Thursday, 17 May 2012
Ghana: Government outlines measures to prevent electoral disputes
The government outlines measures to prevent electoral disputes as leading politicians and interest groups continue to call for peace in the run up to the 2012 elections.
Longstanding pressure on both main political parties to ratchet down the election rhetoric and eschew violence is beginning to have some effect. The main protagonists are, however, still far from making the necessary public commitments on banning hate speech and condemning violence that is necessary. There is a large measure of hypocrisy from both sides on the issue and the need for a more assertive stance from neutral civil society organisations.
The National Democratic Congress (NDC) government has reaffirmed its commitment to peaceful elections after various incidents of violence and corruption during the recently completed biometric voter registration exercise prompted widespread criticism of the ruling party as well as the opposition New Patriotic Party (NPP). Attorney General and Minister of Justice Benjamin Kumbuor told local reporters that the government is implementing measures to prevent electoral disputes including fresh training for the security agencies.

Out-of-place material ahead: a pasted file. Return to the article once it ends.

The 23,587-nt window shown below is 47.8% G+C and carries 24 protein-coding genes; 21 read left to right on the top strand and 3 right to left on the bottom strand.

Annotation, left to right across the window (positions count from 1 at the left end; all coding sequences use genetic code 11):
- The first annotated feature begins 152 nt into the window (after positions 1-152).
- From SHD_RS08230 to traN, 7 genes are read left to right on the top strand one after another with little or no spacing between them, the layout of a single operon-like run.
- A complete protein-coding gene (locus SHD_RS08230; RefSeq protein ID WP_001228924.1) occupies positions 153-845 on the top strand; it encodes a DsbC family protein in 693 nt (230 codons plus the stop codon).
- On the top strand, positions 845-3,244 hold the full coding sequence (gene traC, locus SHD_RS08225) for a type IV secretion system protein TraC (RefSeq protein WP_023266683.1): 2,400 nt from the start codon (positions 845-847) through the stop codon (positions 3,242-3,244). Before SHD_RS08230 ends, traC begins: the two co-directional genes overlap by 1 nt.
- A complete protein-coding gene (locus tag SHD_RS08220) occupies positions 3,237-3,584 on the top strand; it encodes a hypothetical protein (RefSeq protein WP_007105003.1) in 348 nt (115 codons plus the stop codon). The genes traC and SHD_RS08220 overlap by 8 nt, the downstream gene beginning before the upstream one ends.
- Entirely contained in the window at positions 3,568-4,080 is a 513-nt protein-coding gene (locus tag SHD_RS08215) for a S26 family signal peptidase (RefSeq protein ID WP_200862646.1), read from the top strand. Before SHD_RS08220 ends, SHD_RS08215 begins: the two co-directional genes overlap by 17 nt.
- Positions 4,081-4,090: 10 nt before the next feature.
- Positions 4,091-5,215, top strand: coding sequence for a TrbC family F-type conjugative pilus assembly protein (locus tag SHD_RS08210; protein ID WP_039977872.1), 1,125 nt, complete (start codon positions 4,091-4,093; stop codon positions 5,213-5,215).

Observers are continuing to express concern about violent rhetoric used by politicians in the run up to December's general election.
The Ghana for Peace movement, for example, which is a non-partisan youth group with a country-wide membership, has begun a nationwide peace tour calling for young people to reject violence in the run up to the December general elections.
The Coalition of Muslim Organisations - Ghana (COMOG) has said that the biometric registration exercise had been characterised by provocative confrontations, reckless statements, and advocacy for lawlessness along tribal lines by a cross section of self-seeking politicians who should know better.
During a dialogue between the eastern regional police command and political party representatives in Koforidua, the latter said that developments during the biometric voter registration campaign had highlighted a number of concerns, including the need for the police to be fair and firm to all irrespective of their political beliefs.
For more news and expert analysis about Ghana, please see Ghana Politics & Security.
© 2012 Menas Associates